“We want this video to go viral” – a phrase used too often without really considering what ‘to go viral’ means. I imagine what people mean when they say this is “we want this video to be really popular and seen by lots of people in our target audience”. But popularity is not the same as virulence. And very few things actually go viral in social media.
The distinction between popularity and virulence is important:
- Popularity concerns the number of people who see a piece of content
- Virulence concerns the manner in which this content is shared
A great piece of research exploring these differences has just been completed by a team at Microsoft Research, led by Jake Hofman. The team recorded every tweet containing a link to one of the top 40 websites in the world for music, news and videos over an 18 month period; they then built a data set of all content that had been linked to more than 100 times. This data set included links to nearly 300,000 pieces of content from over 1.4 billion tweets.
Then came the task of analysing how this content had spread, and this is where the difference between ‘going viral’ and ‘being popular’ became clear.
- Some content, such as many major news stories or brand content, would originally be Tweeted by an official media or brand account to possibly millions of followers. Maybe a few hundred of these would share the link to their followers and then maybe a few of those would share it on again. There is no doubting that the content was popular, and it was probably seen by a very large number of people.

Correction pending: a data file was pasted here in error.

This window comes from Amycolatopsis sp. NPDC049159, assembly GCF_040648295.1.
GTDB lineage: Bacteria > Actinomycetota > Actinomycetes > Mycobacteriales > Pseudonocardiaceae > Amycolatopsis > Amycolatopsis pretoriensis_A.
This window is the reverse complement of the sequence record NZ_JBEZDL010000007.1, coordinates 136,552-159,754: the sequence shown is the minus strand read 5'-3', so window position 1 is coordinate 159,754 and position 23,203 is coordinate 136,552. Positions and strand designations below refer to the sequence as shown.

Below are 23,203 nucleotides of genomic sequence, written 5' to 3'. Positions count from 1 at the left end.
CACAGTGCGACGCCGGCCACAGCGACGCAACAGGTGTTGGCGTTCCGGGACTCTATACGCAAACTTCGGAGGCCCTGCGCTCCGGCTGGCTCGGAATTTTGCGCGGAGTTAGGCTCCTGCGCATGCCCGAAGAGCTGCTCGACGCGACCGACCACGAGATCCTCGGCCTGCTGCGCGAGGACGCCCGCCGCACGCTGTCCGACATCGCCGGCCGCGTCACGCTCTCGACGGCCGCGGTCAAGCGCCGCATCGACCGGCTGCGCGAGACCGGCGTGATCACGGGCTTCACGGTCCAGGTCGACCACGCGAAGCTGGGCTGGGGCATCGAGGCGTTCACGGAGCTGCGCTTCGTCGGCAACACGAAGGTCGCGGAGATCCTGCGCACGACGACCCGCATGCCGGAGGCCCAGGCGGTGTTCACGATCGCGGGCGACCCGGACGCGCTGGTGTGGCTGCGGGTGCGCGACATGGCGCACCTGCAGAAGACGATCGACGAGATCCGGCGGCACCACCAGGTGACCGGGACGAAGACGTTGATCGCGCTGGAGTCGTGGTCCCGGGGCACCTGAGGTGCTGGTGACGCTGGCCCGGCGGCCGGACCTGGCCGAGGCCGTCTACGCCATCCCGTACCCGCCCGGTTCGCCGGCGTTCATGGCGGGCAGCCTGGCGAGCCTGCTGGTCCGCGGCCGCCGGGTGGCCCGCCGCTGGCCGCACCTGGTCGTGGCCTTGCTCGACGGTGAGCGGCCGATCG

- But critically the content would be seen by these people over a couple of days and then peter out. Popular but not viral.
- Other content was spread differently. It typically starts from an obscure feed, only followed by a small number of people. In the first few days it won’t reach anywhere near the audience of the ‘Popular Content’ but would have spread into many new networks – each sharing it with their followers – and this sharing rapidly reaches a momentum.
- Overall, Viral Content may not reach a higher audience in the short or even medium term, but it has reached a level of momentum that means its audience will slowly grow and grow before it finally peters out.
So when people say they want their content to ‘go viral’ do they really mean that, or do they mean that they want it to be popular with their target audience. ‘Going viral’ is nothing to do with the number of people who see your content but the way it is spread and the speed at which it is seen by people.
In most cases being popular is probably the most important thing – and that is hard enough in a world where more than an hour’s worth of video is uploaded to YouTube every second.